Labour and the Liberal Democrats disagree with each other and the Conservatives on the scale and scope of these changes, but on the broad principle of greater devolution to Edinburgh there is broad consensus. Still, within hours of last week’s vote, a new—and old—set of questions emerged. Why should Scotland, alone among the four nations of the UK, have an autonomy denied to the other three? Why should Scots have a form of home rule denied to the devolved assemblies of Wales and Northern Ireland, established with Scotland’s in 1999?
Above all there was the question of England. If Scots alone are to decide Scottish tax rates and budgets, why should the taxes and budgets of England continue to be decided by a UK-wide parliament, a body that includes fifty-nine members representing Scottish seats? This is what constitutional nerds have long known as the West Lothian Question: Why should Scottish MPs decide on, say, schools and hospitals in England, when their English counterparts are constitutionally prohibited from making the equivalent decisions about Scotland?
The agitation on this point came within hours of the Scottish decision, as backbench Tories revived the slogan “English votes for English laws,” the demand given fresh urgency by the promised extra powers heading northward to Edinburgh. Motivating this drive is more than constitutional purism. Conservatives are keen not to be outflanked by the rising force of the UK Independence Party (UKIP), which in its hostility to the European Union has emerged as the voice of a strident form of English nationalism. Tories want to make the demand for “justice for England” to prevent UKIP making that complaint its own.
Yet granting devolution to England is more complicated than it sounds. For Britain does not lend itself to the neat federalism embodied by the United States, with some powers exercised at the center and the rest wielded by the fifty states. The chief problem is size. England accounts for 85 percent of the total UK population. The English would be the killer whale in the fish tank, the Scots, Welsh, and Northern Irish mere minnows.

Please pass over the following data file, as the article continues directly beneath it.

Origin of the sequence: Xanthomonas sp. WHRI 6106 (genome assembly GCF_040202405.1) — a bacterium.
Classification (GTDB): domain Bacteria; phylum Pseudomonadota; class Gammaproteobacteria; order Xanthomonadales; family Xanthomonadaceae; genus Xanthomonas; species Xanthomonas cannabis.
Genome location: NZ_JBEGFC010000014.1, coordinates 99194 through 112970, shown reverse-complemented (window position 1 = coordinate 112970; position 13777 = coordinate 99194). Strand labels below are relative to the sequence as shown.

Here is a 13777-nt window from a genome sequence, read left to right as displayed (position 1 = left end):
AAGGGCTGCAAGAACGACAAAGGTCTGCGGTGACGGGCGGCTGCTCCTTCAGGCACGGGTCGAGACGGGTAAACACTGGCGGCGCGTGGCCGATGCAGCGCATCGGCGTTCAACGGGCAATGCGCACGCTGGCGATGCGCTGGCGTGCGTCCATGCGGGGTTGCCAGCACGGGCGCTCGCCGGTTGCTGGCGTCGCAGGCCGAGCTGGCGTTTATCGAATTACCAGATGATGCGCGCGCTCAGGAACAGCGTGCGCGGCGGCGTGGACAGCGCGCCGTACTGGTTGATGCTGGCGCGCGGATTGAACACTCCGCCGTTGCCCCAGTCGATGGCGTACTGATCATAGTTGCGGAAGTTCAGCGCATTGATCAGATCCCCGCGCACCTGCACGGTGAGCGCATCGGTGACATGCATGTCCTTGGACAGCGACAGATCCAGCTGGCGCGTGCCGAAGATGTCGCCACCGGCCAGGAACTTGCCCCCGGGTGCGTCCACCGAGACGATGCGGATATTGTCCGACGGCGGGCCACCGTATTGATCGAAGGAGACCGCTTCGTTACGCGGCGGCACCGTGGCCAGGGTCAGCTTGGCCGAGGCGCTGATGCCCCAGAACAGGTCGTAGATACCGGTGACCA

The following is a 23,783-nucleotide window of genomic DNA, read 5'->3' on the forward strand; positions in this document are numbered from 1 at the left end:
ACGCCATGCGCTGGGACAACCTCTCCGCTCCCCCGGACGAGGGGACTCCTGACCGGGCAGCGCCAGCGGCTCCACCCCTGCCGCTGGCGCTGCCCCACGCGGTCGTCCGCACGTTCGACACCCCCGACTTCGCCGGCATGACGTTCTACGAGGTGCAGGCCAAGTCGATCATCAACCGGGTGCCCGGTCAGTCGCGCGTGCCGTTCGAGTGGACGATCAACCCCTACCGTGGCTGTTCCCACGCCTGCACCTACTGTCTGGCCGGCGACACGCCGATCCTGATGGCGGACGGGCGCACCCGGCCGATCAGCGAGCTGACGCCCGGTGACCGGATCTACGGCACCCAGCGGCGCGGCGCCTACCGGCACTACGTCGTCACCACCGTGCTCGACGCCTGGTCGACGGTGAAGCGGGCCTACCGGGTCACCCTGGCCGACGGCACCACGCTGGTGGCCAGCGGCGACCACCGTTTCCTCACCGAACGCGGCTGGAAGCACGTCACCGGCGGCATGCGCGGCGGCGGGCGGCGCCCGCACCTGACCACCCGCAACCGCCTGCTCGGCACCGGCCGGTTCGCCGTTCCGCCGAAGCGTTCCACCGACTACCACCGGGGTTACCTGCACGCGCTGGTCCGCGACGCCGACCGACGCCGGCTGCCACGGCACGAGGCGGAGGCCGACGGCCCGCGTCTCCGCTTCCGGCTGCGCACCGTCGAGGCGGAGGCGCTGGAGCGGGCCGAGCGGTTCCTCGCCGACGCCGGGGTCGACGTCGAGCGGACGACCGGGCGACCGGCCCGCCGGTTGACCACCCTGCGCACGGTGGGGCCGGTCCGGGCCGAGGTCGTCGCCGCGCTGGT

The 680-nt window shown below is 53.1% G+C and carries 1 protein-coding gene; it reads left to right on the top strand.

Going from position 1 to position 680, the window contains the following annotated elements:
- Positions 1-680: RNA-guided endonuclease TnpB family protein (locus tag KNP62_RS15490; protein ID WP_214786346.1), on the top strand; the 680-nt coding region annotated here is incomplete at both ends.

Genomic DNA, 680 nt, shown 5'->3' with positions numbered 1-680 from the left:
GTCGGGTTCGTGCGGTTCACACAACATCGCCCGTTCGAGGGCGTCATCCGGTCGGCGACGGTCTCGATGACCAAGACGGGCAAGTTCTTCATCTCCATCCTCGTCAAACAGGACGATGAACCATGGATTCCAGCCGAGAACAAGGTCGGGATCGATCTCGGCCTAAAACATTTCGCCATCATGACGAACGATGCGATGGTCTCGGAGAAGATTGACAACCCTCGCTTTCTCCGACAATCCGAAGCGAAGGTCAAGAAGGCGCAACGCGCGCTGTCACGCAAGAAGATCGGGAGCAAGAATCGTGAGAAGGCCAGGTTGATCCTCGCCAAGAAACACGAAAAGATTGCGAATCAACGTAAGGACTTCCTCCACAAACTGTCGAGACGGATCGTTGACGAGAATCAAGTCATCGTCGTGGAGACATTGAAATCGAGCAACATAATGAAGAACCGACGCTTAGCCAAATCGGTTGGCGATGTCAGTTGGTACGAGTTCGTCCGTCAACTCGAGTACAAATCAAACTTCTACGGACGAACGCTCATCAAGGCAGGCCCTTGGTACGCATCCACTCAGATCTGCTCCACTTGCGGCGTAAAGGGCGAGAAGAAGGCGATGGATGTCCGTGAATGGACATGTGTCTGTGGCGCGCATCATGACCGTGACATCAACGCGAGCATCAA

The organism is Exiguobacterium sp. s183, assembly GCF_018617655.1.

Those hankering for cleaner geometry suggest that Scotland’s equivalent within the UK should not be a single England, but rather its constituent parts. In this scheme, Westminster would give power away to the likes of Yorkshire or Cornwall or the North-East, regions whose boundaries might be drawn to make them comparable to Scotland, at least by population size. The trouble is, while some of parts of England have a distinct political identity, others do not.
Not that Labour’s motive in opposing “English votes for English laws” is wholly pure either. It can struggle to command a majority among English MPs, and has often relied on Scottish and Welsh members to reach the requisite numbers to govern. If England were to be granted Scottish-style autonomy, Labour could win a UK-wide election, only to find that it could not, in fact, rule in England itself.
This is the genie that has been decanted by Scotland’s No. Optimists believe it could lead to the long overdue reshaping of a hyper-centralized British state, one designed for the age of empire. Pessimists worry it will simply prompt another round of arcane constitutional wrangling of the kind that has prevented change for so long.
But there is a further worry. The 45 percent of Scots who wanted out tended to include those with little or nothing to lose, including Scotland’s poorest. They put aside their traditional Labour allegiance and voted Yes. When asked to explain, few answered in terms of constitutional arrangements. They spoke instead of their anger at an economic model that, since the decline of the heavy industry that once formed the backbone of Scottish working life, has failed them for the best part of thirty-five years. The appeal of independence was that here, at least, was something new, something that had not yet failed.
That 45 percent vote was not just a repudiation of the British state. It was an economic cry of pain. It’s not clear whether or how that has been heard.